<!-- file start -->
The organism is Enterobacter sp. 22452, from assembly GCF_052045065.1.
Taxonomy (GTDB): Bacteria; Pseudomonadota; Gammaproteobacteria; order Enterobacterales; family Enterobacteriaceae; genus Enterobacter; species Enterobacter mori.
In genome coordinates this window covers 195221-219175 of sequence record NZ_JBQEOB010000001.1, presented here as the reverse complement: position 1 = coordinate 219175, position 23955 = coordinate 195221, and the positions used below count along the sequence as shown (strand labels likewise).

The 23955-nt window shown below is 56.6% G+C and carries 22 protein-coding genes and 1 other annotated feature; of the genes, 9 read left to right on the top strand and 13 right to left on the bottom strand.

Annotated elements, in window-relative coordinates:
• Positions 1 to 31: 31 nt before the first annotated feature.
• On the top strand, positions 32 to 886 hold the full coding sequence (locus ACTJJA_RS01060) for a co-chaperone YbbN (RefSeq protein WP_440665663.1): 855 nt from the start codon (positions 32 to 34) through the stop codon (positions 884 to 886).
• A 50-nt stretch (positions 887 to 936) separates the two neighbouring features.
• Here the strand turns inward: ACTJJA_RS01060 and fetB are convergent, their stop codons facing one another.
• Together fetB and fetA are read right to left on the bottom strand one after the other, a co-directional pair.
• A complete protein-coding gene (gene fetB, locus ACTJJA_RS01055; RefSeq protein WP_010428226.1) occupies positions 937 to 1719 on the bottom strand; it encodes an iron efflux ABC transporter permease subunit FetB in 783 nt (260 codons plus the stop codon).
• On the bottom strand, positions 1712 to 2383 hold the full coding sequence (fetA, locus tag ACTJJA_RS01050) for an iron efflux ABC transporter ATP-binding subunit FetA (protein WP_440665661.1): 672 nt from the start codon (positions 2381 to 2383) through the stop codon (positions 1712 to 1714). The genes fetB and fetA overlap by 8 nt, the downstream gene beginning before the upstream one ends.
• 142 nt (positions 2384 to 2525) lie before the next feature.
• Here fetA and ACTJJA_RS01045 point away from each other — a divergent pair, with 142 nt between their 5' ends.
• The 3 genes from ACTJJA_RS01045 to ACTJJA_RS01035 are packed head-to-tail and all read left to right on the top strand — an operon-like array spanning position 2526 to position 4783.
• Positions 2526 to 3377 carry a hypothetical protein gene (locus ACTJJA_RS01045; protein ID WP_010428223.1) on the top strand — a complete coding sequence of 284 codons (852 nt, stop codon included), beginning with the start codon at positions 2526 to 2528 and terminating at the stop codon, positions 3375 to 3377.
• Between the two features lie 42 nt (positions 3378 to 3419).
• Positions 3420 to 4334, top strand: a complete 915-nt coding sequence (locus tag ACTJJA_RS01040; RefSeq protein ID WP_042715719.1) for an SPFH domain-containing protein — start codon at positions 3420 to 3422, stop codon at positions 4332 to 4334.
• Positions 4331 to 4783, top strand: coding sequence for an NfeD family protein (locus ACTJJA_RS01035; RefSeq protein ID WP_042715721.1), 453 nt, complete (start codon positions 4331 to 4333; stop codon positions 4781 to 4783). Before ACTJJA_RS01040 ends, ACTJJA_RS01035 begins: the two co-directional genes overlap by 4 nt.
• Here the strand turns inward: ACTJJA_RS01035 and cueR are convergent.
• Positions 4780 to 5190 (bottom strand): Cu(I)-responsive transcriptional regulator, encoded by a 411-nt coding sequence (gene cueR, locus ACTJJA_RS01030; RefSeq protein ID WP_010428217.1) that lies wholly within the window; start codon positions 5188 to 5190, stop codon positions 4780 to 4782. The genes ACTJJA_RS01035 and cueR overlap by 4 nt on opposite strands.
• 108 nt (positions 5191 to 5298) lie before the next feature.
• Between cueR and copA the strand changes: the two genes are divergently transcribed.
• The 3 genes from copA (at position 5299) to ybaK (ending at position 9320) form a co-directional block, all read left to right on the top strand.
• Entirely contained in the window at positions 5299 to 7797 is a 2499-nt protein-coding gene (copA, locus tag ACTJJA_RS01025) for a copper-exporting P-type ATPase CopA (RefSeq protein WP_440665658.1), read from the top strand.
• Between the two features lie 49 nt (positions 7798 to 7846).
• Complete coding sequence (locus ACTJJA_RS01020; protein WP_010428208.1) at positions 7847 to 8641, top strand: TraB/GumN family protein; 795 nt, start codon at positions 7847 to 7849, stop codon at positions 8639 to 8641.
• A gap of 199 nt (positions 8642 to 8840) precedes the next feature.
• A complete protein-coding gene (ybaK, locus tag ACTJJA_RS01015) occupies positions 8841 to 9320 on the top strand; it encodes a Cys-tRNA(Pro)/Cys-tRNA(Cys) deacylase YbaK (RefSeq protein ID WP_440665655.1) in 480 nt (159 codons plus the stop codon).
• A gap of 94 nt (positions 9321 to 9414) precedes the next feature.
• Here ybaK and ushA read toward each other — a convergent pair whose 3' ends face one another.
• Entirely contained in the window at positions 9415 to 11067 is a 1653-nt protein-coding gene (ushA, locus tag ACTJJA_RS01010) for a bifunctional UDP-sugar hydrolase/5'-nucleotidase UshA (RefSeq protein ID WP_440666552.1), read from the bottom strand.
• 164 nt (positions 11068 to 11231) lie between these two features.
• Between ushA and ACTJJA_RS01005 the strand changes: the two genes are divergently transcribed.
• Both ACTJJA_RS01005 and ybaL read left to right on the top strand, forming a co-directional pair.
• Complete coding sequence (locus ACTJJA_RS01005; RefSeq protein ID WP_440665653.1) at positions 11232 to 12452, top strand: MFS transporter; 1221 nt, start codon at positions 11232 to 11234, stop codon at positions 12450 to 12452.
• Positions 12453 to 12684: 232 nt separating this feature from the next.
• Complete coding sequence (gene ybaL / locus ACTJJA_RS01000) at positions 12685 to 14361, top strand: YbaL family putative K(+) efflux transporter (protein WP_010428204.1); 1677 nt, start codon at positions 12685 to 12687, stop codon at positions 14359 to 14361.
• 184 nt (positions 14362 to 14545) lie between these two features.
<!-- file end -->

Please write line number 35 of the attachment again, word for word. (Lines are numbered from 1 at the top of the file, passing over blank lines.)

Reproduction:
• Both ACTJJA_RS01005 and ybaL read left to right on the top strand, forming a co-directional pair.